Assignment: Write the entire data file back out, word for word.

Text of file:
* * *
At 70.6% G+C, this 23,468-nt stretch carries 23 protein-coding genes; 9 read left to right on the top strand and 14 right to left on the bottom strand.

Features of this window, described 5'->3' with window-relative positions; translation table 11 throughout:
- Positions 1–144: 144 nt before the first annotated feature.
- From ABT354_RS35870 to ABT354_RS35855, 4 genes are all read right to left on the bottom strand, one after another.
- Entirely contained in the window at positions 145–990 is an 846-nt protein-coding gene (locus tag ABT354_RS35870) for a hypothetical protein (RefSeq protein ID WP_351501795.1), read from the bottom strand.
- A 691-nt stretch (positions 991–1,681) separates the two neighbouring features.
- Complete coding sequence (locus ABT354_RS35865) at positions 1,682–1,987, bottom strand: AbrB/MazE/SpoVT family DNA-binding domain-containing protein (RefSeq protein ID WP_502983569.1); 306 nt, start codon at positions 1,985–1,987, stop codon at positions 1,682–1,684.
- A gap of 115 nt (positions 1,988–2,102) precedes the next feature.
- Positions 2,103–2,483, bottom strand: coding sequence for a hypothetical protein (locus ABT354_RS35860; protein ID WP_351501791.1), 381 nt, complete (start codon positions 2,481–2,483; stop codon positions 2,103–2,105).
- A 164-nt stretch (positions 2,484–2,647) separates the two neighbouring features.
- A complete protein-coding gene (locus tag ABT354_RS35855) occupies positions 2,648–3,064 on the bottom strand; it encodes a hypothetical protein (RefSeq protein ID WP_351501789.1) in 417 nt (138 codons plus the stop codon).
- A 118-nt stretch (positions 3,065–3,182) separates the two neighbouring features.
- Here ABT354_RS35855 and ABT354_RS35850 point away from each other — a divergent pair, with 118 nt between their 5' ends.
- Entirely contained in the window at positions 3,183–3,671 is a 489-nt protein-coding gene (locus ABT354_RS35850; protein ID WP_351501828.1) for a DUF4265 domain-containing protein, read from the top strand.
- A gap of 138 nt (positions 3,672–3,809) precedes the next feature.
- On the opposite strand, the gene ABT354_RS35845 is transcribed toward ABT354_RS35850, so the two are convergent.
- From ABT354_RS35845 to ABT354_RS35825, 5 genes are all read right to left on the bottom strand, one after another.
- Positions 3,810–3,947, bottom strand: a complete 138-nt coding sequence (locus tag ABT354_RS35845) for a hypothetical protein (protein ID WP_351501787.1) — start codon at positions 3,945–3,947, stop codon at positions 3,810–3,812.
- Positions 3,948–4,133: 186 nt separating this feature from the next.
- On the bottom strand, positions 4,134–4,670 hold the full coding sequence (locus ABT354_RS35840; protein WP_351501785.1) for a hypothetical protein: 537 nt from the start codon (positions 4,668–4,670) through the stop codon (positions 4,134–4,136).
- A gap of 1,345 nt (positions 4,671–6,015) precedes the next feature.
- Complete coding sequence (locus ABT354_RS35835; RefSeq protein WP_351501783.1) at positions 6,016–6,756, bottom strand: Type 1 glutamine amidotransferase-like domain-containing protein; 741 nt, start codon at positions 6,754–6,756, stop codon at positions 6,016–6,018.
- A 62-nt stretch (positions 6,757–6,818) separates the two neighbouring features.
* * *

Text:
At 70.6% G+C, this 23,468-nt stretch carries 23 protein-coding genes; 9 read left to right on the top strand and 14 right to left on the bottom strand.

Features of this window, described 5'->3' with window-relative positions; translation table 11 throughout:
- Positions 1–144: 144 nt before the first annotated feature.
- From ABT354_RS35870 to ABT354_RS35855, 4 genes are all read right to left on the bottom strand, one after another.
- Entirely contained in the window at positions 145–990 is an 846-nt protein-coding gene (locus tag ABT354_RS35870) for a hypothetical protein (RefSeq protein ID WP_351501795.1), read from the bottom strand.
- A 691-nt stretch (positions 991–1,681) separates the two neighbouring features.
- Complete coding sequence (locus ABT354_RS35865) at positions 1,682–1,987, bottom strand: AbrB/MazE/SpoVT family DNA-binding domain-containing protein (RefSeq protein ID WP_502983569.1); 306 nt, start codon at positions 1,985–1,987, stop codon at positions 1,682–1,684.
- A gap of 115 nt (positions 1,988–2,102) precedes the next feature.
- Positions 2,103–2,483, bottom strand: coding sequence for a hypothetical protein (locus ABT354_RS35860; protein ID WP_351501791.1), 381 nt, complete (start codon positions 2,481–2,483; stop codon positions 2,103–2,105).
- A 164-nt stretch (positions 2,484–2,647) separates the two neighbouring features.
- A complete protein-coding gene (locus tag ABT354_RS35855) occupies positions 2,648–3,064 on the bottom strand; it encodes a hypothetical protein (RefSeq protein ID WP_351501789.1) in 417 nt (138 codons plus the stop codon).
- A 118-nt stretch (positions 3,065–3,182) separates the two neighbouring features.
- Here ABT354_RS35855 and ABT354_RS35850 point away from each other — a divergent pair, with 118 nt between their 5' ends.
- Entirely contained in the window at positions 3,183–3,671 is a 489-nt protein-coding gene (locus ABT354_RS35850; protein ID WP_351501828.1) for a DUF4265 domain-containing protein, read from the top strand.
- A gap of 138 nt (positions 3,672–3,809) precedes the next feature.
- On the opposite strand, the gene ABT354_RS35845 is transcribed toward ABT354_RS35850, so the two are convergent.
- From ABT354_RS35845 to ABT354_RS35825, 5 genes are all read right to left on the bottom strand, one after another.
- Positions 3,810–3,947, bottom strand: a complete 138-nt coding sequence (locus tag ABT354_RS35845) for a hypothetical protein (protein ID WP_351501787.1) — start codon at positions 3,945–3,947, stop codon at positions 3,810–3,812.
- Positions 3,948–4,133: 186 nt separating this feature from the next.
- On the bottom strand, positions 4,134–4,670 hold the full coding sequence (locus ABT354_RS35840; protein WP_351501785.1) for a hypothetical protein: 537 nt from the start codon (positions 4,668–4,670) through the stop codon (positions 4,134–4,136).
- A gap of 1,345 nt (positions 4,671–6,015) precedes the next feature.
- Complete coding sequence (locus ABT354_RS35835; RefSeq protein WP_351501783.1) at positions 6,016–6,756, bottom strand: Type 1 glutamine amidotransferase-like domain-containing protein; 741 nt, start codon at positions 6,754–6,756, stop codon at positions 6,016–6,018.
- A 62-nt stretch (positions 6,757–6,818) separates the two neighbouring features.